Haynesworth v. Colvin

Filing 31

Order by Chief Magistrate Judge Joseph C. Spero denying without further briefing 30 Motion to Alter Judgment. (jcslc2S, COURT STAFF) (Filed on 9/7/2017)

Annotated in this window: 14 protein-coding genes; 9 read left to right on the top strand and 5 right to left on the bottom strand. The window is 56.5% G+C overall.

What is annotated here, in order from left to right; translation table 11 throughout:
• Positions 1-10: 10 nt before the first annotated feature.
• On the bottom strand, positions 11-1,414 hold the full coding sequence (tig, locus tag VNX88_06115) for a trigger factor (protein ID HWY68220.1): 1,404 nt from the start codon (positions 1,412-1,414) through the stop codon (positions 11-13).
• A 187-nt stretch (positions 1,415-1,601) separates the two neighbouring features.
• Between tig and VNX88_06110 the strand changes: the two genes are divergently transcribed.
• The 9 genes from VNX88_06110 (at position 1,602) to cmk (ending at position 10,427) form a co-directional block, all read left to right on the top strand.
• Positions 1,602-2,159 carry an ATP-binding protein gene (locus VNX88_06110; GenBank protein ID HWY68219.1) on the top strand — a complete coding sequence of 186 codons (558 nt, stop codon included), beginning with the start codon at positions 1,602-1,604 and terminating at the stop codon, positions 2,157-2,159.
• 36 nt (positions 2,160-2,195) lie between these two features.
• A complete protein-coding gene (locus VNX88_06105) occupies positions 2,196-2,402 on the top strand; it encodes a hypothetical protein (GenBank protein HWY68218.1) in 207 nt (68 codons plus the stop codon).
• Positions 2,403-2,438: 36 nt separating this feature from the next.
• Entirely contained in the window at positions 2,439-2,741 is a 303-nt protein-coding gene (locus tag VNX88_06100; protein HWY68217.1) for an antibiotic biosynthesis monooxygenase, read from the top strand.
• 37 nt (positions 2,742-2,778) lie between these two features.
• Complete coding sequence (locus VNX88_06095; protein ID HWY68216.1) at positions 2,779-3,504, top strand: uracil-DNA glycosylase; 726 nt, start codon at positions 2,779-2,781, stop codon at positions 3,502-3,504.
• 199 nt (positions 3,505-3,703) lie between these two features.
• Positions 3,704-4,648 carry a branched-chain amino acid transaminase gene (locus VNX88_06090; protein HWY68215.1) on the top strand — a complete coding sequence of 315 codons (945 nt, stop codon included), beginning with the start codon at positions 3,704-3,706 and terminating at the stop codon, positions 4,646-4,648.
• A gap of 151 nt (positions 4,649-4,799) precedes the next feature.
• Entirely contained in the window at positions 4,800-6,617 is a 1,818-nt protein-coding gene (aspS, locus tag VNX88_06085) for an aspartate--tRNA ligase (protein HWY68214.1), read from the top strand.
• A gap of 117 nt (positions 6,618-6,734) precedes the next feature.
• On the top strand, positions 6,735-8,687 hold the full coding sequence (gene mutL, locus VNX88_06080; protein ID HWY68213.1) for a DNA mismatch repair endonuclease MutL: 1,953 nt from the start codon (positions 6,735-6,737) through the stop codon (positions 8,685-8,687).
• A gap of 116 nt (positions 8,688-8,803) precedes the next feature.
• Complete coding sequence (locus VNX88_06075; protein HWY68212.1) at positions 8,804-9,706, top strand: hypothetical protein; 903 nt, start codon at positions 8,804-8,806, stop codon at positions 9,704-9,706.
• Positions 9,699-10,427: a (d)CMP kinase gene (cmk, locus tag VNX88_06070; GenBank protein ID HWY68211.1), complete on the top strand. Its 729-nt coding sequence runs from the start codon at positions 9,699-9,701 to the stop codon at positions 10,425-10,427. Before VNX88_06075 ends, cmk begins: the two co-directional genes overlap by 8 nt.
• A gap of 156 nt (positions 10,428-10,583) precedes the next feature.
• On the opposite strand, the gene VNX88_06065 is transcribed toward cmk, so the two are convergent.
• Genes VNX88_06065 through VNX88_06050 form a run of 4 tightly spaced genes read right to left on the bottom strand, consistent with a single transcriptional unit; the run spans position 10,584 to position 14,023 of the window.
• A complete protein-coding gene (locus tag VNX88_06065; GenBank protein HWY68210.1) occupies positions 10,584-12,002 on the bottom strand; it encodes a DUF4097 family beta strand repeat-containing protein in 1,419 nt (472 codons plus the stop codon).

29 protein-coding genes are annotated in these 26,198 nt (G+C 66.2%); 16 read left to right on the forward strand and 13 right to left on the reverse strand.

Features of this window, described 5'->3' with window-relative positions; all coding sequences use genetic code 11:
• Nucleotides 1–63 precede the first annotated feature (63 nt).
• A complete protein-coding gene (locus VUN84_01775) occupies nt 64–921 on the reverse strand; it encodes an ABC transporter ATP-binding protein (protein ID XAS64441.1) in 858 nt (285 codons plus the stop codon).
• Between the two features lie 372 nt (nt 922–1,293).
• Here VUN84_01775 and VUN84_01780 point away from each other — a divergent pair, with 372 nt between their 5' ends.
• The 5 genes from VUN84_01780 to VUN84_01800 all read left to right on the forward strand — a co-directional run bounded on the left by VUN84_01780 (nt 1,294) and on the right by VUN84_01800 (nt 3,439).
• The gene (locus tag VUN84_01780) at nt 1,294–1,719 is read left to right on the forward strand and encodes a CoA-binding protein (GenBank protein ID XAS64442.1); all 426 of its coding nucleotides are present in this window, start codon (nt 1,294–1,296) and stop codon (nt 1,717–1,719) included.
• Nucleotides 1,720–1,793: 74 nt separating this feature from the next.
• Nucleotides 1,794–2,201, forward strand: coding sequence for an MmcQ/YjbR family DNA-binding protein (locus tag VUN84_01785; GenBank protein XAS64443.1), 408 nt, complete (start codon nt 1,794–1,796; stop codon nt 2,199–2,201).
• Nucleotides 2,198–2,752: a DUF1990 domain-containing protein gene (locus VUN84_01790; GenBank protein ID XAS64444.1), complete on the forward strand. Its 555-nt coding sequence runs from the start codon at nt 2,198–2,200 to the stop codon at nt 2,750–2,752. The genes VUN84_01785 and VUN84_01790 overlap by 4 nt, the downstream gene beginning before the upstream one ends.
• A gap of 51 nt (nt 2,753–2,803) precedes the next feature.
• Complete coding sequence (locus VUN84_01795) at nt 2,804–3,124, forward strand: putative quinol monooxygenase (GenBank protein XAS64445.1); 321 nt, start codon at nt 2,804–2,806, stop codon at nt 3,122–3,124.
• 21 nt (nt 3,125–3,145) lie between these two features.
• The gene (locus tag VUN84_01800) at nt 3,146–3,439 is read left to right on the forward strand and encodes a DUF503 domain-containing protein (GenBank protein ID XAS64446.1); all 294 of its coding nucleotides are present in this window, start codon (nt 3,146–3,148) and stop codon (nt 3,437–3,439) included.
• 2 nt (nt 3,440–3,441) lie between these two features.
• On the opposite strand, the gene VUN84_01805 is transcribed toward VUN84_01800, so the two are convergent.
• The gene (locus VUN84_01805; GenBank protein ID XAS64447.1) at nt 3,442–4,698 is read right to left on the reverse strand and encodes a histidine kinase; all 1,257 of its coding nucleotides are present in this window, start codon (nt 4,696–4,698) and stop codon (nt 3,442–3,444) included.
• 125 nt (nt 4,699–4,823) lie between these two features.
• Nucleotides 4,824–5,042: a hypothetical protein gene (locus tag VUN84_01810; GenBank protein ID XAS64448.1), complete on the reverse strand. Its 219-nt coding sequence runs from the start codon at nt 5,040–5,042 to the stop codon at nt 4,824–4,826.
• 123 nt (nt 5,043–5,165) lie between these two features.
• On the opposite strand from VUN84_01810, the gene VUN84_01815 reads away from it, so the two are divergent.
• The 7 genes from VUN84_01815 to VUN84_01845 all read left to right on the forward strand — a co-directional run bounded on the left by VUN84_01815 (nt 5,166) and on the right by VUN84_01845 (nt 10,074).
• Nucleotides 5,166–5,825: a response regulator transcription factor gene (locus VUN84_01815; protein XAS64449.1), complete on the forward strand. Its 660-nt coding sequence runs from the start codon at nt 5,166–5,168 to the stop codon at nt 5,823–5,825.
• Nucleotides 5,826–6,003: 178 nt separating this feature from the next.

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1 2 3 4 UNITED STATES DISTRICT COURT 5 NORTHERN DISTRICT OF CALIFORNIA 6 LONDALE HAYNESWORTH, 7 Case No. 16-cv-04006-JCS Plaintiff, 8 v. ORDER DENYING MOTION TO ALTER OR AMEND JUDGMENT 9 NANCY A. BERRYHILL, 10 Re: Dkt. No. 30 Defendant. United States District Court Northern District of California 11 12 I. INTRODUCTION The Court previously granted a motion for summary judgment by Plaintiff Londale 13 14 Haynesworth, reversed the decision of Defendant Nancy Berryhill, Acting Commissioner of 15 Social Security (the ―Commissioner‖) denying Haynesworth Social Security benefits, and issued 16 an order remanding to the Commissioner with an instruction to award benefits pursuant to the 17 Ninth Circuit’s credit-as-true rule. The Commissioner now moves to alter or amend judgment 18 under Rule 59(e) of the Federal Rules of Civil Procedure. In the interest of efficiency and to avoid 19 an unnecessary expenditure of attorneys’ fees at public expense, the Court finds the matter suitable 20 for resolution on the Commissioner’s motion alone, without further briefing. The motion is 21 DENIED for the reasons discussed below.1 22 II. BACKGROUND This order assumes for the parties’ familiarity with the facts and procedural history of the 23 24 case. A more detailed summary of Haynesworth’s medical history and the procedural background 25 of his efforts to obtain Social Security benefits is included in the Court’s previous order granting 26 Haynesworth’s motion for summary judgment. See generally Order on Cross Mots. for Summ. J. 27 1 28 The parties have consented to the jurisdiction of the undersigned magistrate judge for all purposes pursuant to 28 U.S.C. § 636(c). 1 (―S.J. Order,‖ dkt. 27).2 2 A. 3 Haynesworth, who suffers from schizoaffective disorder, initially filed an application for Administrative Proceedings 4 social security benefits in June of 2010, alleging disability beginning in 2007. See Administrative 5 Record (―AR,‖ dkt. 19) at 90; S.J. Order at 2. After that application was denied following a 6 hearing before an administrative law judge (―ALJ‖), Haynesworth filed a second application in 7 May of 2013, alleging disability beginning immediately following the denial of his first 8 application in March of 2013. AR at 20, 99; S.J. Order at 2. The second application was denied 9 on initial review, denied on reconsideration, and denied after a hearing before ALJ Nancy Lisewski. AR at 17–30; S.J. Order at 2. ALJ Lisewski adopted the previous ALJ’s assessment of 11 United States District Court Northern District of California 10 Haynesworth’s residual functional capacity, crediting state agency consulting doctors’ opinions 12 that Haynesworth was not disabled and giving little weight to opinions of Haynesworth’s treating 13 and examining doctors. See generally AR at 20–30; S.J. Order at 22–28. After the Social Security 14 Administration Appeals Council denied Haynesworth’s request for review, see AR at 1–3, 15 Haynesworth filed the present action in this Court. 16 B. 17 On July 31, 2017, the Court granted Haynesworth’s motion for summary judgment, denied Previous Order Granting Summary Judgment 18 the Commissioner’s cross motion for summary judgment, and issued an order remanding the 19 matter to the Commissioner with instructions to award benefits. See generally S.J. Order. The Court held that the ALJ failed to present specific and legitimate reasons for giving 20 21 little weight to the opinion of Dr. James Liles, who treated Haynesworth. Id. at 36–39. Contrary 22 to the ALJ’s statement that Dr. Liles’ opinion failed to reference his treatment notes, the opinion at 23 issue in fact stated that Dr. Liles relied on mental status examinations and clinical interviews (as 24 described in his treatment notes), and the Court held that Haynesworth’s normal performance on 25 in-office tests was not a sufficient reason for the ALJ to discount conclusions that Dr. Liles drew 26 27 28 2 Haynesworth v. Berryhill, No. 16-cv-04006-JCS, 2017 WL 3232481 (N.D. Cal. July 31, 2017). Citations herein to specific pages of the Court’s previous order refer to the version filed in the Court’s ECF docket. 2 1 from clinical interviews. Id. at 37–38. The Court also held that a reference in one treatment note 2 to suspicion of poor medication compliance was not a sufficient reason to discount Dr. Liles’ 3 opinion. Id. at 38–39. 4 The Court similarly held that the ALJ failed to set forth specific and legitimate reasons for 5 giving little weight to the opinions of Drs. Lesleigh Franklin and Laura Catlin, both of whom 6 examined Haynesworth and concluded that he had marked limitations as a result of mental 7 impairments. See id. at 40–45. Contrary to the ALJ’s opinion, those doctors did not base their 8 opinions solely on Haynesworth’s own subjective statements; they in fact also administered a 9 number of clinical tests and reviewed medical records. Id. at 40–42. Nor did the fact that their services were procured by Haynesworth’s counsel constitute a sufficient reason to reject the 11 United States District Court Northern District of California 10 opinions under Ninth Circuit precedent. Id. at 42–43. And while the ALJ asserted that the 12 examining doctors lacked access to the full record available at the time of the ALJ’s 13 determination, both doctors in fact stated that they reviewed all medical records available at the 14 time of their opinions, which in the case of Dr. Catlin, would have included essentially all of the 15 same records available to the ALJ. Id. at 43–44. 16 Because the ALJ’s reasons for rejecting the opinions of Drs. Liles, Franklin, and Catlin 17 were insufficient, the Court held that the ALJ also erred in giving great weight to the opinions of 18 non-examining state agency doctors to the extent that they conflicted with the treating and 19 examining doctors’ opinions. Id. at 45. 20 Turning to the ALJ’s treatment of Haynesworth’s testimony, the Court held that having 21 acknowledged that Haynesworth’s impairments could reasonably be expected to cause his 22 reported symptoms, the ALJ failed to present clear and convincing reasons to discount testimony 23 as to those symptoms. Id. at 45–50. The ALJ did not identify specific testimony that she found 24 less than credible, as required by Ninth Circuit precedent, and the Court found the ALJ’s reasons 25 for generally discrediting Haynesworth to be either unsupported by the record or inadequate. Id. 26 at 47–50. 27 Finally, the Court held that the Ninth Circuit’s credit-as-true doctrine applied in this case 28 and warranted a decision awarding benefits. Id. at 50–52. The Court focused on uncontroverted 3 1 opinions of Drs. Liles and Catlin that Haynesworth’s impairments would cause him to miss more 2 than four days of work per month, and testimony from a vocational expert that even someone with 3 the comparatively mild limitations of the ALJ’s residual functional capacity assessment would not 4 be able to find work if required to miss more than two days per month. Id. at 51–52. Judgment was entered in Haynesworth’s favor on August 1, 2017. See Judgment in a Civil 5 6 Case (dkt. 28). The Commissioner filed her present motion on August 28, 2017, asking the Court 7 to alter judgment based on the Commissioner’s view that the holdings summarized above reflect a 8 flawed understanding of the record and applicable law. See generally Motion to Alter J. (dkt. 30). 9 III. ANALYSIS A. 11 United States District Court Northern District of California 10 Rule 59(e) provides that a party may file a ―motion to alter or amend a judgment.‖ Fed. R. Legal Standard 12 Civ. P. 59(e). The Ninth Circuit has explained the standard for a motion under Rule 59(e) as 13 follows: ―Since specific grounds for a motion to amend or alter are not listed in the rule, the district court enjoys considerable discretion in granting or denying the motion.‖ McDowell v. Calderon, 197 F.3d 1253, 1255 n.1 (9th Cir. 1999) (en banc) (per curiam) (internal quotation marks omitted). But amending a judgment after its entry remains ―an extraordinary remedy which should be used sparingly.‖ Id. (internal quotation marks omitted). In general, there are four basic grounds upon which a Rule 59(e) motion may be granted: (1) if such motion is necessary to correct manifest errors of law or fact upon which the judgment rests; (2) if such motion is necessary to present newly discovered or previously unavailable evidence; (3) if such motion is necessary to prevent manifest injustice; or (4) if the amendment is justified by an intervening change in controlling law. Id. 14 15 16 17 18 19 20 21 Allstate Ins. Co. v. Herron, 634 F.3d 1101, 1112 (9th Cir. 2011). This Rule ―may not be used to 22 relitigate old matters, or to raise arguments or present evidence that could have been made prior to 23 the entry of judgment.‖ Exxon Shipping Co. v. Baker, 554 U.S. 471, 485 n.5 (2008) (citation 24 omitted). In this case, the Commissioner relies on the first avenue for relief, claiming manifest 25 error. See Mot. to Alter J. at 1. 26 B. 27 As a starting point, the Commissioner’s present motion is procedurally improper, because 28 Rule 59(e) Relief Is Not Warranted each argument raised therein either was or could have been raised in her earlier motion for 4 1 summary judgment. The motion is therefore DENIED on the basis that Rule 59(e) ―may not be 2 used to relitigate old matters, or to raise arguments or present evidence that could have been made 3 prior to the entry of judgment.‖ Exxon Shipping, 554 U.S. at 485 n.5. The Court nevertheless 4 briefly addresses some of the Commissioner’s arguments below.3 1. Deference to the First ALJ’s Assessment 5 First, the Commissioner contends that under Chavez v. Bowen, 844 F.2d 691 (9th Cir. 7 1988), and Acquiescence Ruling 97-4(9), 1997 WL 742758, the ―ALJ permissibly found that 8 [Haynesworth] had not presented new and material evidence relating to [the previous ALJ’s] 9 findings to warrant a change in his RFC.‖ Mot. to Alter J. at 1–2. Although the Commissioner’s 10 previous motion recites the standard of Acquiescence Ruling 97-4(9) in a footnote, nowhere in the 11 United States District Court Northern District of California 6 earlier motion does the Commissioner argue that there was no new material evidence before the 12 second ALJ. See Comm’r’s S.J. Mot. (dkt. 23) at 3–8 & n.2. That alone is reason to deny the 13 motion to the extent it is based on this belated argument. See Exxon Shipping, 554 U.S. at 485 n.5. 14 Moreover, the record does not support the Commissioner’s position. Regardless of what weight 15 the ALJ chose to assign them, two examining doctors’ subsequent opinions that Haynesworth had 16 marked to extreme limitations (not to mention Dr. Liles’ updated opinion) fall within any 17 reasonable interpretation of ―new and material evidence,‖ see Acquiescence Ruling 97-4(9), 1997 18 WL 742758, such that ALJ Lisewski was not bound by ALJ Flanagan’s prior assessment of 19 Haynesworth’s residual functional capacity. 20 2. Evaluation of Medical Opinion Evidence Next, the Commissioner argues that the ALJ properly evaluated the opinions of Dr. Liles 21 22 (who treated Haynesworth), Drs. Franklin and Catlin (who examined Haynesworth), and state 23 agency consultants Drs. Lee and Lucila. Mot. to Alter J. at 3–10. The Commissioner devoted a 24 substantial portion of her previous motion to those issues. Comm’r’s S.J. Mot. at 3–8. Rule 59(e) 25 ―may not be used to relitigate old matters,‖ Exxon Shipping, 554 U.S. at 485 n.5, and the present 26 27 28 3 Because the procedural posture of the case is reason enough to deny the present motion, this order does not specifically address every argument raised therein. The Court stands by its previous holdings even as to those issues not discussed again here. 5 1 motion is therefore DENIED the extent that it is based on arguments as to how the ALJ weighed 2 medical opinion evidence. Moreover, the Court stands by its analysis of the ALJ’s treatment of medical opinion 3 4 evidence for the reasons stated in the previous order. S.J. Order at 35–45. The Commissioner’s 5 present motion makes much of the deferential standard generally applied to an ALJ’s weighing of 6 evidence, but elides the deferential standards that an ALJ must apply to opinions of treating and 7 examining doctors and the burden on the ALJ to show why those opinions should be rejected. 8 See, e.g., Lester v. Chater, 81 F.3d 821, 830–31 (9th Cir. 1995). With respect to Dr. Liles, for 9 example, the Commissioner argues that ALJ properly resolved a conflict between Dr. Liles’ examination results and his assessment of Haynesworth’s limitations. But as the Court stated in 11 United States District Court Northern District of California 10 its previous order, and the ALJ failed to address, there is no conflict inherent in a patient with 12 marked limitations in social settings exhibiting normal behavior in a one-on-one setting with a 13 trusted doctor, and the Court therefore held that discrepancy did not rise to the level of a ―specific 14 and legitimate reason‖ to set aside Dr. Liles’ opinions. See S.J. Order at 36–38. With respect to 15 Dr. Catlin, for example, the facts that ―some of Dr. Caitlin’s [sic4] tests indicated normal results,‖ 16 and that Haynesworth was at one point dating someone, see Mot. to Alter J. at 7–8 (emphasis 17 added), are not specific and legitimate reasons to discount the opinion of a psychologist who 18 examined Haynesworth, reviewed his medical records, and conducted numerous clinical tests— 19 several of which placed him in the ―extremely low range,‖ ―indicat[ed] symptoms of severe 20 depression,‖ or otherwise suggested serious impairment. See AR at 437–48. The Commissioner also emphasizes that ―the State agency doctors are disability experts,‖ 21 22 and contends that the ALJ was therefore right to credit their opinions over those of Haynesworth’s 23 treating and examining doctors. Mot. to Alter J. at 9; see also id. at 5, 9–10. Starting from a blank 24 slate, a decision to afford deference to such experts over doctors who have personally interacted 25 with a claimant might be reasonable, but such an approach conflicts with controlling Ninth Circuit 26 precedent. See Lester, 81 F.3d at 831 (―The opinion of a nonexamining physician cannot by itself 27 4 28 The Commissioner refers to ―Dr. Caitlin‖ throughout both of her motions. The spelling that appears in the record is ―Catlin.‖ See AR at, e.g., 27, 437. 6 1 constitute substantial evidence that justifies the rejection of the opinion of either an examining 2 physician or a treating physician.‖).5 Although the Court’s previous order should not be read as 3 suggesting that an ALJ can never properly credit a state agency consultant’s opinion over that of a 4 treating or examining physician, cf. Mot. to Alter J. at 9, the Court’s holding stands that the ALJ’s 5 analysis in this case did not meet the standards to do so. 3. Evaluation of Haynesworth’s Symptom Testimony 6 As for the ALJ’s treatment of Haynesworth’s own testimony, the Commissioner’s present 7 8 arguments again overlap significantly with her arguments at summary judgment, see Comm’r’s 9 S.J. Mot. at 8–11, and thus constitute an improper attempt ―to relitigate old matters.‖ See Exxon Shipping, 554 U.S. at 485 n.5. The motion is DENIED on that basis. The Commissioner also fails 11 United States District Court Northern District of California 10 to address the standard stated in Lingenfelter v. Astrue, 504 F.3d 1028, 1036 (9th Cir. 2007), 12 which requires a heightened showing of ―specific, clear and convincing reasons‖ for an ALJ to 13 reject a claimant’s symptom testimony so long as there is objective medical evidence of an 14 impairment that could reasonably be expected to produce the type of symptoms at issue. Nor does 15 the Commissioner’s present motion acknowledge the Court’s holding that the ALJ failed to 16 identify specific testimony that was not credible, as required by controlling Ninth Circuit 17 precedent. See S.J. Order at 47 (citing Berry v. Astrue, 622 F.3d 1228, 1234 (9th Cir. 2010)); 18 Lester, 81 F.3d at 834 (―General findings are insufficient; rather, the ALJ must identify what 19 testimony is not credible and what evidence undermines the claimant’s complaints.‖). As for the 20 Commissioner’s remaining arguments regarding Haynesworth’s testimony, the Court stands by its 21 holding for the reasons stated in the previous order. 22 4. Remand for Benefits Under the Credit-as-True Rule Finally, the Commissioner contends that the Court erred in remanding the case for an 23 24 award of benefits rather than for further administrative proceedings. Mot. to Alter J. at 12–16. As 25 stated in the Court’s previous order, the Ninth Circuit’s credit-as-true rule applies where: 26 27 28 5 The fact that the Commissioner relies on opinions of consulting doctors to grant approximately one-third of disability applications at the initial screening stage, see Mot. to Alter J. at 9–10 & Ex. 1, is not in any way relevant to the present motion. 7 3 (1) the record has been fully developed and further administrative proceedings would serve no useful purpose; (2) the ALJ has failed to provide legally sufficient reasons for rejecting evidence, whether claimant testimony or medical opinion; and (3) if the improperly discredited evidence were credited as true, the ALJ would be required to find the claimant disabled on remand. 4 S.J. Order at 50 (quoting Garrison v. Colvin, 759 F.3d 995, 1020 (9th Cir. 2014)). If those criteria 5 are satisfied, a court should remand for benefits unless ―the record as a whole creates serious 6 doubt as to whether the claimant is, in fact, disabled‖; failure to do so is an abuse of discretion. 7 See Garrison, 759 F.3d at 1020–21. In applying the credit-as-true rule to this case, Court focused 8 on: (1) the uncontroverted opinions of Drs. Liles and Catlin that Haynesworth’s impairments 9 would cause him to miss more than four days of work per month; and (2) the vocational expert’s 1 2 testimony that even someone otherwise meeting the ALJ’s assessement of Haynesworth’s residual 11 United States District Court Northern District of California 10 functional capacity could not find employment if required to miss more than two days per month. 12 Id. at 51–52. 13 The Commissioner does not identify any gaps in the record or necessary further 14 proceedings, other than allowing the ALJ a second chance to evaluate the same record. As stated 15 in the previous order, the ALJ did not provide a legally sufficient basis for disregarding the 16 opinions at issue. And in light of the vocational expert’s testimony, the ALJ would have been 17 required to find Haynesworth disabled if those opinions of Dr. Liles and Catlin regarding his 18 absence from work were taken as true—not to mention the remaining opinions of Drs. Liles, 19 Catlin, and Franklin, as well as Haynesworth’s symptom testimony. The Commissioner’s present 20 argument focuses instead on whether the record as a whole creates serious doubt as to whether 21 Haynesworth is disabled. 22 Assuming for the sake of argument that the Commissioner is correct that the record is 23 ambiguous as to Haynesworth’s capabilities and limitations while in a work environment, the 24 Commissioner still fails to identify any evidence actually contradicting the medical opinions 25 regarding the number of days that Haynesworth would be required to miss. Instead, the 26 Commissioner points to the state agency consulting doctors’ opinions that Haynesworth was not 27 disabled. Both of those doctors agreed, however, that Haynesworth has mental impairments 28 causing meaningful limitations, and the Commissioner does not identify any point in the record at 8 1 which either consulting doctor addressed the question of if or how often Haynesworth would be 2 required to miss work. The circumstances here therefore differ from Treichler v. Commissioner of Social Security 3 4 Administration, 775 F.3d 1090 (9th Cir. 2014), a case on which the Commissioner relies for her 5 argument that remand for benefits is inappropriate. The majority opinion in Triechler identified 6 medical evidence specifically contradicting the testimony that the claimant sought to credit as true, 7 and held on that basis that ―the district court would not abuse its discretion in concluding that not 8 all essential factual issues have been resolved.‖ Treichler, 775 F.3d at 1104–05. Lacking such 9 evidence in this case, the Commissioner’s position amounts to a view that the credit-as-true doctrine cannot apply in virtually any case where a consulting doctor has determined the claimant 11 United States District Court Northern District of California 10 is not disabled—a proposition unsupported by Ninth Circuit authority. In this case, further 12 proceedings on remand would constitute the sort of duplicative reassessments of credibility that 13 the doctrine is intended to avoid. See Garrison, 759 F.3d at 1019–20 (quoting Varney v. Sec’y of 14 Health & Human Servs., 859 F.2d 1396, 1398–99 (9th Cir. 1988)). The Court therefore declines to 15 revisit its holding as to this issue. 16 IV. CONCLUSION 17 It is clear from the Commissioner’s present motion that she strongly disagrees with this 18 Court’s reasoning and interpretation of the record and relevant authority. The Commissioner is 19 entitled to that opinion, and is entitled to an appeal to the Ninth Circuit, should she so choose. For 20 the reasons discussed above, however, the Commissioner is not entitled to the ―extraordinary 21 remedy‖ of relief under Rule 59(e). See Allstate, 634 F.3d at 1112. The motion is DENIED. 22 23 24 25 IT IS SO ORDERED. Dated: September 7, 2017 ______________________________________ JOSEPH C. SPERO Chief Magistrate Judge 26 27 28 9